Beyond The Physical Effects: Epilepsy

Many people that are unfamiliar first-hand with the neurological condition epilepsy, believe that a person who has epilepsy or seizures, solely experience the event, recovers, returns to taking anti-seizure medication(s), perhaps a doctors visit here and there, and life goes on.

When it comes to epilepsy and seizures, the effects of the diagnosis soar beyond simply physical. An epilepsy diagnosis is a life altering event that can have lasting emotional, spiritual, psychological, and even social effects.

Effects of an Epilepsy Diagnosis

  • Emotional
  • Spiritual
  • Psychological
  • Social

These added effects can also extend to and effect loving spouses, family members, caregivers and friends unintentionally.

In what way does an epilepsy diagnosis effect the well-being of each?


Emotionally, an epilepsy diagnosis can be frightening if you have never heard of the term “epilepsy” or “seizure disorder” before. In knowing and accepting that a serious medical condition is here and now, it can most certainly be heartbreaking. The feeling of unworthiness and suicidal ideation or actions have been known to take hold of some. For some, there may be moments of reflection on the past, before epilepsy appeared in the picture. When reflection has come to an end and it’s back to reality, worry may creep in. Worry for a significant other, family, self, or the future.


Spiritually, an epilepsy diagnosis can have many different roads pointing in many different directions. Some cling onto God, faith and hope even stronger than they ever have before. Some find that they may be confused, or lose their faith and hope completely.


An epilepsy diagnosis can rob a person of their independence to do certain tasks or activities they once took part in before becoming diagnosed. Psychologically, a diagnosis has the potential to cause some people to act impulsively, become introverted, sensitive, depressed, or develop anxiety.

Depression affects up to 5 in 10 people with epilepsy at some time.


Socially, an epilepsy diagnosis means that there are certain activities that you can no longer participate in if it has the potential to trigger seizure activity. Activities such as drinking alcohol, exposing yourself to certain lighting (if photosensitive, eg. strobe lights), or staying up late hours of the night. This means having to say “no” not only to your friends but to yourself as well, even when you don’t feel like it. Some friendships suffer because of this but a true and caring friend understands the change in activity for health sake.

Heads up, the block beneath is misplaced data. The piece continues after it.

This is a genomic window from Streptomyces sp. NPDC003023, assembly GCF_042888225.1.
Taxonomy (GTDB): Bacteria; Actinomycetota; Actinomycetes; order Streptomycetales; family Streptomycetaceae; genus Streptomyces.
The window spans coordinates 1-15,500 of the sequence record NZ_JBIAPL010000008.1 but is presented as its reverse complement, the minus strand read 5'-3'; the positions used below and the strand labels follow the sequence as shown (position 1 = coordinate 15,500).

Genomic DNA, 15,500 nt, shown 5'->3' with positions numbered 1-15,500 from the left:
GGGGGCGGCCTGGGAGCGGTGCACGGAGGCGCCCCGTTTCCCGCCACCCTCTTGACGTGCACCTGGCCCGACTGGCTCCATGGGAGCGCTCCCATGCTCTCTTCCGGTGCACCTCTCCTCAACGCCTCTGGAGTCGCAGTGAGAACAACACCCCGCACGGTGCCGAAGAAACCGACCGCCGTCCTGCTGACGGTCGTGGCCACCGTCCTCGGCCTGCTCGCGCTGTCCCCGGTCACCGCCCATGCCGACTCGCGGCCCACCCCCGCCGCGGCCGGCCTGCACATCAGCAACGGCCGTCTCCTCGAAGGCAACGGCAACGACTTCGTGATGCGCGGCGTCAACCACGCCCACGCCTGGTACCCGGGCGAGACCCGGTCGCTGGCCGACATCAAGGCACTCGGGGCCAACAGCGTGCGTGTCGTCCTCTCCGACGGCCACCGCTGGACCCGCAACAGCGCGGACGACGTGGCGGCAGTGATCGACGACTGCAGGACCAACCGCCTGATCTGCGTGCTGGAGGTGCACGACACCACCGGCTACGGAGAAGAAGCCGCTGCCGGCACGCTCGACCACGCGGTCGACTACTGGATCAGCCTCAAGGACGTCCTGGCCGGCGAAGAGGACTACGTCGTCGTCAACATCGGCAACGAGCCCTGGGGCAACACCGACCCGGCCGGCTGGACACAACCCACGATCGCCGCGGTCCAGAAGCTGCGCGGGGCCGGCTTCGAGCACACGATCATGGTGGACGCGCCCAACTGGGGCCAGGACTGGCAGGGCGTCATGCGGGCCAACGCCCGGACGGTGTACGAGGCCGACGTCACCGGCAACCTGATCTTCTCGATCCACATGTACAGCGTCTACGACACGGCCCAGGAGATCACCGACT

Being aware that living with epilepsy goes beyond the physical effects, helps significant others, family, friends and caregivers have a greater understanding of the effects of the condition and how they can provide the best help that they can.

How Can Supporters Offer Help?

  • Offer an attentive listening ear.
  • Be uplifting, encourage positive thinking and draw from faith-based motivation.
  • Frequently check up on your significant other, family member, friend and/or caregiver. Visit, call, text or message them to ensure they are doing good and to show you care.
  • Invite your significant other, family member, friend and/or caregiver to join in activities that are safe for them. Encourage them to explore new activities that are safe and fun!

Living with epilepsy is not simply experiencing the event, recovering, returning to taking anti-seizure medication(s), perhaps a doctors visit here and there, and life goes on. That is merely the cover of the book, if you will.

To truly have an understanding of a persons walk with an epilepsy diagnosis, you must open the book and take a look within.

There are signs that can be seen a mile away. There are also hidden signs that no one sees because they can be buried deep within the person, sometimes masked by a smile.

The more attentive, loving and caring we all can be to those living with epilepsy, the more courageous, faith-filled, strong individuals there will be.

In what ways does epilepsy effect you, beyond physically? How can the support of a significant other, family, friends and/or caregiver help?

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